No Taking Ulysses for Granted


Ben S. Pollock President
National Society of Newspaper Columnists

Spring — OK, this is winter but I’m an optimist — is busy-time for the National Society of Newspaper Columnists.

• We’re halfway through gathering entries for the annual Column Contest. Have you sent yours in? Bloggers: You can’t win if you don’t enter. Like previous years, online columns have two of the six categories. Newspaper is a proud part of our name, but newspapers these days take several formats. For the cost of two large supreme pizzas, you have a chance to be judged with your peers. If you’re one of the three finalists or, dare to hope, the winner, you earn bragging rights. Deadline is March 1, so there’s not much time.

Tell you what: For 2012, we’ll throw in an extra day to get your copy in: Feb. 29.

• Plans for the annual Columnists Conference are firming (detailed elsewhere in the newsletter). Like Easter and Passover, the conference is “early” this year, May 3-6.

For the first time in a spell, we’re convening in the South, Macon, Ga. Merle Haggard just left Macon the other day, feeling better than when the music legend arrived.

Expect to learn how practical and current tips to improve your writing and improve the marketing of your work. Expect the informality and hijinks that other journalism and writing groups only wish they had.

• Underlying these is a call to join the NSNC. Annual membership is $50. That earns you discounts to the conference, probably $100 off registration, and the contest, where the $45 fee is cut to $25. The contest fee is just 20 bucks’ different, almost half. That could add up if you enter in several categories. We allow that.

If you publish in different formats and styles, you can, say, enter three columns in a print category and three others as online works (that never were published in ink), as long as they’re all different columns. If you’re a broad-range scribe you might enter three serious pieces in General Interest and three funny ones in Humor (read the rules carefully). Is the NSNC treasury getting more cash from you? Sure, but you ARE upping the odds of intriguing at least one judge.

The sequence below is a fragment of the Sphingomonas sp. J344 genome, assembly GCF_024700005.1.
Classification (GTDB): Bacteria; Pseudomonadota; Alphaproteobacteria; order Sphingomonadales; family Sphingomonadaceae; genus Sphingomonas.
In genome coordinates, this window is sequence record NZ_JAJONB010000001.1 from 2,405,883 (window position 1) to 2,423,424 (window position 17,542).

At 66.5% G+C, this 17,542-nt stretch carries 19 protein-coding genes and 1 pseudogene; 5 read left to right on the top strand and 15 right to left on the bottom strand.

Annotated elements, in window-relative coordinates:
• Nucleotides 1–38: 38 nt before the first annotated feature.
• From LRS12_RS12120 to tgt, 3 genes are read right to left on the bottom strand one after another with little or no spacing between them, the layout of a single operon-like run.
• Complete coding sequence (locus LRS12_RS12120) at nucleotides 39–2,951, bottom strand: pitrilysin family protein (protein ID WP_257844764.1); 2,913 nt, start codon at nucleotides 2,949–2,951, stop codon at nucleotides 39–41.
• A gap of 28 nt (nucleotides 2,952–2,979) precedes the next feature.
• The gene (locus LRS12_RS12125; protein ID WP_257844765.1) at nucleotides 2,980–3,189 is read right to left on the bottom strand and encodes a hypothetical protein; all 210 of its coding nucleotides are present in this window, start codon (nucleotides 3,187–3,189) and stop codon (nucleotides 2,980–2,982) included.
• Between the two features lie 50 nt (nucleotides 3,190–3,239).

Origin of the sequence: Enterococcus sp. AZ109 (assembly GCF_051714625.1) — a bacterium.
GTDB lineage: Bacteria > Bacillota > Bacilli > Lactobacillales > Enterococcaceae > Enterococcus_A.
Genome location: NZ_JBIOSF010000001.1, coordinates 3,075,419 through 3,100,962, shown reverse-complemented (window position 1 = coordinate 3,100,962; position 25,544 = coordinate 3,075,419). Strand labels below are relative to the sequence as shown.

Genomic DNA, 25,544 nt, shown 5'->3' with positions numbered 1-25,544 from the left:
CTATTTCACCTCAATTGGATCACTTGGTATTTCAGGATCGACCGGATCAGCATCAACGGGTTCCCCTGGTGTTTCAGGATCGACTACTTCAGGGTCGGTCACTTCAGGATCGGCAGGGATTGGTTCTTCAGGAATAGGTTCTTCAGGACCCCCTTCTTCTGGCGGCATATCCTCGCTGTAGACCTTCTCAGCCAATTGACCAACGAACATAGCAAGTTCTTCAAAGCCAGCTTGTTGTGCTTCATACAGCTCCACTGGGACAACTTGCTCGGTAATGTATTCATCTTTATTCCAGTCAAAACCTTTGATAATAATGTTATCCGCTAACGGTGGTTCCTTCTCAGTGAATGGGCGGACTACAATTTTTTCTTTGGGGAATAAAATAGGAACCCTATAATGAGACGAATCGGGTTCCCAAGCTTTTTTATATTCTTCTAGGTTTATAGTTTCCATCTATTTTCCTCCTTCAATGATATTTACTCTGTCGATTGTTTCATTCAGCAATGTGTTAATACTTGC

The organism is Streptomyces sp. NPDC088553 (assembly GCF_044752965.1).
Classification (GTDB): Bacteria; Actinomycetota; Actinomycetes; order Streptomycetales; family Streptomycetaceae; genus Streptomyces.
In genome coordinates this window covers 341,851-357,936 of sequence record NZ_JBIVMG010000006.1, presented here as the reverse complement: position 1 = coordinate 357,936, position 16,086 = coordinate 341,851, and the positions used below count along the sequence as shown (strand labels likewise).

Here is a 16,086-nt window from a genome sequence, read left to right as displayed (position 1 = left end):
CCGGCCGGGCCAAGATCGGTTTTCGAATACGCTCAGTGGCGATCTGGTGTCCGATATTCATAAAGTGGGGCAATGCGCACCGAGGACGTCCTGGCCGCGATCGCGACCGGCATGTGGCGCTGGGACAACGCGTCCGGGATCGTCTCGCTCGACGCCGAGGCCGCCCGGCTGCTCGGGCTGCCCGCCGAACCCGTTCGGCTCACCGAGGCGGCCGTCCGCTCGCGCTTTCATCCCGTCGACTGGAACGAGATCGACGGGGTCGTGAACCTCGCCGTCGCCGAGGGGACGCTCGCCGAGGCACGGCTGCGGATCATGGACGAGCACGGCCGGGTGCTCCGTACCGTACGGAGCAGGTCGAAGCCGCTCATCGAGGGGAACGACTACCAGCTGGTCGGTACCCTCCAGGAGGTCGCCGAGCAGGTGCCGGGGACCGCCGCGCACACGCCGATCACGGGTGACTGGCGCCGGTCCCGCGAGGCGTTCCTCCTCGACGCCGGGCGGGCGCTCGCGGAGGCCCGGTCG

There’s far more to NSNC membership. You can learn about these coursing through our website, especially the page “What Do I Get from Joining NSNC?” The NSNC is not a Sam’s Club or Costco; the value for your Grant (the president on a $50 bill) comes from the strength of belonging to a group. This is a great club. It’s proved in every article in every eColumnist newsletter and throughout

Another intangible came to the fore, though, during the last month. That’s in the mission statement, that the NSNC “advocates for columnists and free-press issues.”

The NSNC stood up, joined others and opposed some online piracy legislation before Congress. Legislative leaders withdrew the drafts.

The society’s board believed columnists, and all Americans, would see limits to First Amendment rights without substantial revision to the House bill “Stop Online Piracy Act,” H.R. 3261, or SOPA, and the Senate version “Preventing Real Online Threats to Economic Creativity and Theft of Intellectual Property Act,” S.968, or PIPA.

(A good summary was created by a staffer at the Poynter Institute, “What Journalists Need to Know about SOPA.”)

We don’t make stances lightly. First, we’re journalists, and the only lobbying I’ve seen the best of us do is on Freedom of Information and Open Meetings issues. Second, we columnists are ornery individualists, taking pride in disagreeing with all comers.

Third, we’re a small-r republican organization, the board by being elected by the general membership — a majority of members who wake up for the Sunday morning annual meeting at the conference. The board considers stances on a few issues as they come up during the year.

Yet, NSNC officers reject more than they accept. Folks, your board has nice people. There’s never a “nay” vote. That’s rude, among friends. The preference I’ve seen over my years as an officer is we’ll talk an issue to death (group emails, actually) until the proponent withdraws the motion.

On rare occasions on my own I’ll just send an e-mail or a blog-comment, making clear I am speaking for myself. A few times, and with board consensus, the NSNC signs on with stands taken by fellow members of the Conference of National Journalism Organizations.


On Jan. 18, prominent websites like Google led other organizations and individuals in a 24-hour “Internet Blackout” to notify Washington that SOPA / PIPA would cause serious harm to free speech /free press in this electronic age. Some sites went fully dark and inoperable, except for a notice explaining why, such as Others put a black box atop the home page; that’s what was seen at, and that’s what we did, explained at “Freedom of the Seas.”

Checking the analytics for that day, we found that hits were dramatically high at Our shout-out was heard widely. Fighting piracy (on the sea or the web) takes the finesse of a Ulysses.

With membership just under 300 members, the society is just big enough to be noticed and small enough where we can know one another (when you click “like” on, you’ll see lots of familiar names). But I’d be fooling no one to deny that what we do (write essays of opinion, humor, anecdote, advice and reportage) carries some serious weight when we speak out as an organization.

Did I say 300 members is a good size? I meant 500. Think of high school and how you knew, or knew of, most everyone. Five hundred dues-paying columnists would be a force to reckon with. Huzzah!

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